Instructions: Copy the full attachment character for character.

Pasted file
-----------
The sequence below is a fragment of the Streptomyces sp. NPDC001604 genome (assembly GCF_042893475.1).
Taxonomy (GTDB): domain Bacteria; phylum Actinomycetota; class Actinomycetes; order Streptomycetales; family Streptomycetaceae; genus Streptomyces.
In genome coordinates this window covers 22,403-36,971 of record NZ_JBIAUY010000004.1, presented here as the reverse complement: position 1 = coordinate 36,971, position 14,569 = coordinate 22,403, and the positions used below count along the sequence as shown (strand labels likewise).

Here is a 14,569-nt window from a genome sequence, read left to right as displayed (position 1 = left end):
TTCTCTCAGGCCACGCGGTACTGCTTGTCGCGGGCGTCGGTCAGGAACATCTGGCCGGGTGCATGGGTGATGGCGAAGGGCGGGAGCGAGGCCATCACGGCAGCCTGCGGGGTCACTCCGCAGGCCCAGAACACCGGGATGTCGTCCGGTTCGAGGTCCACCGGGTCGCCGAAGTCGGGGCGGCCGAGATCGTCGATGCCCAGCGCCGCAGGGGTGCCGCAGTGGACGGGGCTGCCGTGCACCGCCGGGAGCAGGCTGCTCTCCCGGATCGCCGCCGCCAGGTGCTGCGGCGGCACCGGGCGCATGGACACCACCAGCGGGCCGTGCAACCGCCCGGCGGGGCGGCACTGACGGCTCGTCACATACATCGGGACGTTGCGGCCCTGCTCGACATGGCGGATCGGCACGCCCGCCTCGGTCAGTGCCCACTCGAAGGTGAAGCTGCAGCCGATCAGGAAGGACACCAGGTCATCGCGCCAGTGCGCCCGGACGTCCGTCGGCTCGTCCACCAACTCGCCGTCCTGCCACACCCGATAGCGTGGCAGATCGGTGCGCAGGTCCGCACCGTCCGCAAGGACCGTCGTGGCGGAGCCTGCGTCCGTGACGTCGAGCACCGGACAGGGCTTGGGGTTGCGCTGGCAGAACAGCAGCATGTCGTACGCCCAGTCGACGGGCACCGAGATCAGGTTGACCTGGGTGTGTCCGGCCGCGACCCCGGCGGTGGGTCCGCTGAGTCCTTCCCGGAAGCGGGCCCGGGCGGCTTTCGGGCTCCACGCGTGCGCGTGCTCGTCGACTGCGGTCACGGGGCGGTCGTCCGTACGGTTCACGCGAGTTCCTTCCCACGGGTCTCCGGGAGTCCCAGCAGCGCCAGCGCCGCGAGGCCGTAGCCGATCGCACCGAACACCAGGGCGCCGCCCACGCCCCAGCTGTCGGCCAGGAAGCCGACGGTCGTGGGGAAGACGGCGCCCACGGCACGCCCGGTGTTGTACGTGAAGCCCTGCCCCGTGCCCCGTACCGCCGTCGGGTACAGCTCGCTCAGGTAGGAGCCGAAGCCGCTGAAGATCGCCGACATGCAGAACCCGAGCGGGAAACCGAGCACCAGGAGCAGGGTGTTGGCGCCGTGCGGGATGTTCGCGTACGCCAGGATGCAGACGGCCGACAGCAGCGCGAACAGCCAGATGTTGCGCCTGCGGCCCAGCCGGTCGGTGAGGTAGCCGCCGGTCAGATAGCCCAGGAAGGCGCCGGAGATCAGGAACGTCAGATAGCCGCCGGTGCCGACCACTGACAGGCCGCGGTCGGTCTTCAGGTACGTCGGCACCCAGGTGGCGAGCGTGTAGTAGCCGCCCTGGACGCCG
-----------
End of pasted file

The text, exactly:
The sequence below is a fragment of the Streptomyces sp. NPDC001604 genome (assembly GCF_042893475.1).
Taxonomy (GTDB): domain Bacteria; phylum Actinomycetota; class Actinomycetes; order Streptomycetales; family Streptomycetaceae; genus Streptomyces.
In genome coordinates this window covers 22,403-36,971 of record NZ_JBIAUY010000004.1, presented here as the reverse complement: position 1 = coordinate 36,971, position 14,569 = coordinate 22,403, and the positions used below count along the sequence as shown (strand labels likewise).

Here is a 14,569-nt window from a genome sequence, read left to right as displayed (position 1 = left end):
TTCTCTCAGGCCACGCGGTACTGCTTGTCGCGGGCGTCGGTCAGGAACATCTGGCCGGGTGCATGGGTGATGGCGAAGGGCGGGAGCGAGGCCATCACGGCAGCCTGCGGGGTCACTCCGCAGGCCCAGAACACCGGGATGTCGTCCGGTTCGAGGTCCACCGGGTCGCCGAAGTCGGGGCGGCCGAGATCGTCGATGCCCAGCGCCGCAGGGGTGCCGCAGTGGACGGGGCTGCCGTGCACCGCCGGGAGCAGGCTGCTCTCCCGGATCGCCGCCGCCAGGTGCTGCGGCGGCACCGGGCGCATGGACACCACCAGCGGGCCGTGCAACCGCCCGGCGGGGCGGCACTGACGGCTCGTCACATACATCGGGACGTTGCGGCCCTGCTCGACATGGCGGATCGGCACGCCCGCCTCGGTCAGTGCCCACTCGAAGGTGAAGCTGCAGCCGATCAGGAAGGACACCAGGTCATCGCGCCAGTGCGCCCGGACGTCCGTCGGCTCGTCCACCAACTCGCCGTCCTGCCACACCCGATAGCGTGGCAGATCGGTGCGCAGGTCCGCACCGTCCGCAAGGACCGTCGTGGCGGAGCCTGCGTCCGTGACGTCGAGCACCGGACAGGGCTTGGGGTTGCGCTGGCAGAACAGCAGCATGTCGTACGCCCAGTCGACGGGCACCGAGATCAGGTTGACCTGGGTGTGTCCGGCCGCGACCCCGGCGGTGGGTCCGCTGAGTCCTTCCCGGAAGCGGGCCCGGGCGGCTTTCGGGCTCCACGCGTGCGCGTGCTCGTCGACTGCGGTCACGGGGCGGTCGTCCGTACGGTTCACGCGAGTTCCTTCCCACGGGTCTCCGGGAGTCCCAGCAGCGCCAGCGCCGCGAGGCCGTAGCCGATCGCACCGAACACCAGGGCGCCGCCCACGCCCCAGCTGTCGGCCAGGAAGCCGACGGTCGTGGGGAAGACGGCGCCCACGGCACGCCCGGTGTTGTACGTGAAGCCCTGCCCCGTGCCCCGTACCGCCGTCGGGTACAGCTCGCTCAGGTAGGAGCCGAAGCCGCTGAAGATCGCCGACATGCAGAACCCGAGCGGGAAACCGAGCACCAGGAGCAGGGTGTTGGCGCCGTGCGGGATGTTCGCGTACGCCAGGATGCAGACGGCCGACAGCAGCGCGAACAGCCAGATGTTGCGCCTGCGGCCCAGCCGGTCGGTGAGGTAGCCGCCGGTCAGATAGCCCAGGAAGGCGCCGGAGATCAGGAACGTCAGATAGCCGCCGGTGCCGACCACTGACAGGCCGCGGTCGGTCTTCAGGTACGTCGGCACCCAGGTGGCGAGCGTGTAGTAGCCGCCCTGGACGCCG